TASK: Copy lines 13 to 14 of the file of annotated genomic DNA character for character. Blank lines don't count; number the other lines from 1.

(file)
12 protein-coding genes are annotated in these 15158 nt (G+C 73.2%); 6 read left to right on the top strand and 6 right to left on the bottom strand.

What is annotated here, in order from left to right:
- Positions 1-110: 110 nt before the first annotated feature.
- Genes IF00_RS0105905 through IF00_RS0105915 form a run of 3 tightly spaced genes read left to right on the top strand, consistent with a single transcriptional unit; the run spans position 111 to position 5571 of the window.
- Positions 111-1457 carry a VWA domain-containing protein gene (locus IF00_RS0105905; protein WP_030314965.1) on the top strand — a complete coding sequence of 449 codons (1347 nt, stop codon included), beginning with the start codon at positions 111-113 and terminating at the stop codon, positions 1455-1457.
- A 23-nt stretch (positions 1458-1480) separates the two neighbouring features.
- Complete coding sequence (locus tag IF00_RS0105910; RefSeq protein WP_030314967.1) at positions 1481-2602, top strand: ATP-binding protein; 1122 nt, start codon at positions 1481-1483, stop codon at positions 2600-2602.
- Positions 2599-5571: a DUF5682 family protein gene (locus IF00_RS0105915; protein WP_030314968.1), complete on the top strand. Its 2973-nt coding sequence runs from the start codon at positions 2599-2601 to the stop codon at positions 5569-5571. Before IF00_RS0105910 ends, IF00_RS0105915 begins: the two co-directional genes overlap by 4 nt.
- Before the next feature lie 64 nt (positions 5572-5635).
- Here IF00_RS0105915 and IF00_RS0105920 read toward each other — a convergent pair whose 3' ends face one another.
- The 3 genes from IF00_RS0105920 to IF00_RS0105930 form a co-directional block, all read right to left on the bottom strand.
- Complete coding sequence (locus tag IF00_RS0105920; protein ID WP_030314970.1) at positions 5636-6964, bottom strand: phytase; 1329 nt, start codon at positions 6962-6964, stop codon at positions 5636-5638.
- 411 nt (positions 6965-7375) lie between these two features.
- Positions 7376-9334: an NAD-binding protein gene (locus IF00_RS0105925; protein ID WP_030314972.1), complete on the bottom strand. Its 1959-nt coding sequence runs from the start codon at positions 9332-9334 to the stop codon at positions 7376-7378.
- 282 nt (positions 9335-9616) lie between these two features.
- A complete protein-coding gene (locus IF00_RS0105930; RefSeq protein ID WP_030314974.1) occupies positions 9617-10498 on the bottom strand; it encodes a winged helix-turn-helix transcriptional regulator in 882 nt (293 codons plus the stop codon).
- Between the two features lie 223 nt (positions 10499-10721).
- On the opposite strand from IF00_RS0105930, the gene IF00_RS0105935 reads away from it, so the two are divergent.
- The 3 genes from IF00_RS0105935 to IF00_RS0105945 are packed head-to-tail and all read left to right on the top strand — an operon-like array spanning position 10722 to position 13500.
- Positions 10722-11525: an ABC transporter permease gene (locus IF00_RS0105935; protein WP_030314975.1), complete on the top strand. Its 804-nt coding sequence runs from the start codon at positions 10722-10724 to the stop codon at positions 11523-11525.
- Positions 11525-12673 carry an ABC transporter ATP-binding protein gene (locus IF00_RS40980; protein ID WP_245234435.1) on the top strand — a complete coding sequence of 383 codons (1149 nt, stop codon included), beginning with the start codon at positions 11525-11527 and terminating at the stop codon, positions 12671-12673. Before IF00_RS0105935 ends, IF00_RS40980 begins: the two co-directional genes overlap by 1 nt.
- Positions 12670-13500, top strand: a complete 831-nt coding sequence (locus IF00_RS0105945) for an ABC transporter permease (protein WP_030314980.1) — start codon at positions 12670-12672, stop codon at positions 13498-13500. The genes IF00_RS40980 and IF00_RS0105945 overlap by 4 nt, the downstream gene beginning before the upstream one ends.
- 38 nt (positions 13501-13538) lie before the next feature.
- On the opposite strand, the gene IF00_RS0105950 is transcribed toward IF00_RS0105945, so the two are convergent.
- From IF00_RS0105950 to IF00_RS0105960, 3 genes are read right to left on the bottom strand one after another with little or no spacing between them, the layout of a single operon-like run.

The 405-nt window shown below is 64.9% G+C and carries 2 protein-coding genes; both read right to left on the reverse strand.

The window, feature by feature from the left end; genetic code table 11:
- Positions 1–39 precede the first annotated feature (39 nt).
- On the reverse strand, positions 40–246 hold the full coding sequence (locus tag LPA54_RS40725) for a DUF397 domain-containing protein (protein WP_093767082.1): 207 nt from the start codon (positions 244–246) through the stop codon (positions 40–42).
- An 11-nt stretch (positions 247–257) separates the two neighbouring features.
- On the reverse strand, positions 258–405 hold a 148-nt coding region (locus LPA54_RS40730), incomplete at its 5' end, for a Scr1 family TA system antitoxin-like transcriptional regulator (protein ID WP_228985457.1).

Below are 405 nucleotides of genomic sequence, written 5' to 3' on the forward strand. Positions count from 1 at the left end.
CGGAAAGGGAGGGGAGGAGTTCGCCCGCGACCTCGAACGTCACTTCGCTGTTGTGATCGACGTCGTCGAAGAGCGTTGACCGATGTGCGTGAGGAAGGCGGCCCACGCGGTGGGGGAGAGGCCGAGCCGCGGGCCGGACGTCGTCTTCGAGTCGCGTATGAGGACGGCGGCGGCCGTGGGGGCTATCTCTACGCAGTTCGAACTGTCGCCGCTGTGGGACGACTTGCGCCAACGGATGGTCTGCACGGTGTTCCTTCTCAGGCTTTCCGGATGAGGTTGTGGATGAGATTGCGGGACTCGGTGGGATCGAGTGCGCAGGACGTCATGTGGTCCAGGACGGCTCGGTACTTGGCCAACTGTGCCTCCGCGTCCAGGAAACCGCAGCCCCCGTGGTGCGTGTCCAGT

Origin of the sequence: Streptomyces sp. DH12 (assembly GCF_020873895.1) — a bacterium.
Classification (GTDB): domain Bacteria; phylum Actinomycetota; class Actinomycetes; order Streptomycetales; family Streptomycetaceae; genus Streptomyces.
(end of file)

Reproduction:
- 411 nt (positions 6965-7375) lie between these two features.
- Positions 7376-9334: an NAD-binding protein gene (locus IF00_RS0105925; protein ID WP_030314972.1), complete on the bottom strand. Its 1959-nt coding sequence runs from the start codon at positions 9332-9334 to the stop codon at positions 7376-7378.